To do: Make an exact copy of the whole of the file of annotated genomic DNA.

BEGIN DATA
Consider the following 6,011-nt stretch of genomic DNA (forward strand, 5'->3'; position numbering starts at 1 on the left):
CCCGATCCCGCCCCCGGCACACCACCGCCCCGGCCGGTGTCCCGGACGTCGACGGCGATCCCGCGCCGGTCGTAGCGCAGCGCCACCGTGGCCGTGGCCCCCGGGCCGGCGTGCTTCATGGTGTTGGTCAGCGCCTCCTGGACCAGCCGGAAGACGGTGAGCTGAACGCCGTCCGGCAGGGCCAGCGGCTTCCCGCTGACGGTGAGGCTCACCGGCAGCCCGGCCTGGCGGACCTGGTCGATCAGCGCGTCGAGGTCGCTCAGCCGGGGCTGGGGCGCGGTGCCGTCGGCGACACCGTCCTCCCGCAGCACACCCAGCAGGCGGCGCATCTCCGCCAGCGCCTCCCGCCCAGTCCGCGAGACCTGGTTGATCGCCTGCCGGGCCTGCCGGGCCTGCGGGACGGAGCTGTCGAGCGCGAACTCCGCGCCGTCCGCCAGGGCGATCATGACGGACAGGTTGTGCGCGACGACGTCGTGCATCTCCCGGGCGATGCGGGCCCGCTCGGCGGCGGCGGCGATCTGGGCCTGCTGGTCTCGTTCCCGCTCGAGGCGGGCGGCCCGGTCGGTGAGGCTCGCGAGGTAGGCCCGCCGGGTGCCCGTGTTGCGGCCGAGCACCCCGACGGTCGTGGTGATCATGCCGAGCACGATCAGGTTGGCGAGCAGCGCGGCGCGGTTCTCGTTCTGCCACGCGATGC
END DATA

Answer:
Consider the following 6,011-nt stretch of genomic DNA (forward strand, 5'->3'; position numbering starts at 1 on the left):
CCCGATCCCGCCCCCGGCACACCACCGCCCCGGCCGGTGTCCCGGACGTCGACGGCGATCCCGCGCCGGTCGTAGCGCAGCGCCACCGTGGCCGTGGCCCCCGGGCCGGCGTGCTTCATGGTGTTGGTCAGCGCCTCCTGGACCAGCCGGAAGACGGTGAGCTGAACGCCGTCCGGCAGGGCCAGCGGCTTCCCGCTGACGGTGAGGCTCACCGGCAGCCCGGCCTGGCGGACCTGGTCGATCAGCGCGTCGAGGTCGCTCAGCCGGGGCTGGGGCGCGGTGCCGTCGGCGACACCGTCCTCCCGCAGCACACCCAGCAGGCGGCGCATCTCCGCCAGCGCCTCCCGCCCAGTCCGCGAGACCTGGTTGATCGCCTGCCGGGCCTGCCGGGCCTGCGGGACGGAGCTGTCGAGCGCGAACTCCGCGCCGTCCGCCAGGGCGATCATGACGGACAGGTTGTGCGCGACGACGTCGTGCATCTCCCGGGCGATGCGGGCCCGCTCGGCGGCGGCGGCGATCTGGGCCTGCTGGTCTCGTTCCCGCTCGAGGCGGGCGGCCCGGTCGGTGAGGCTCGCGAGGTAGGCCCGCCGGGTGCCCGTGTTGCGGCCGAGCACCCCGACGGTCGTGGTGATCATGCCGAGCACGATCAGGTTGGCGAGCAGCGCGGCGCGGTTCTCGTTCTGCCACGCGATGC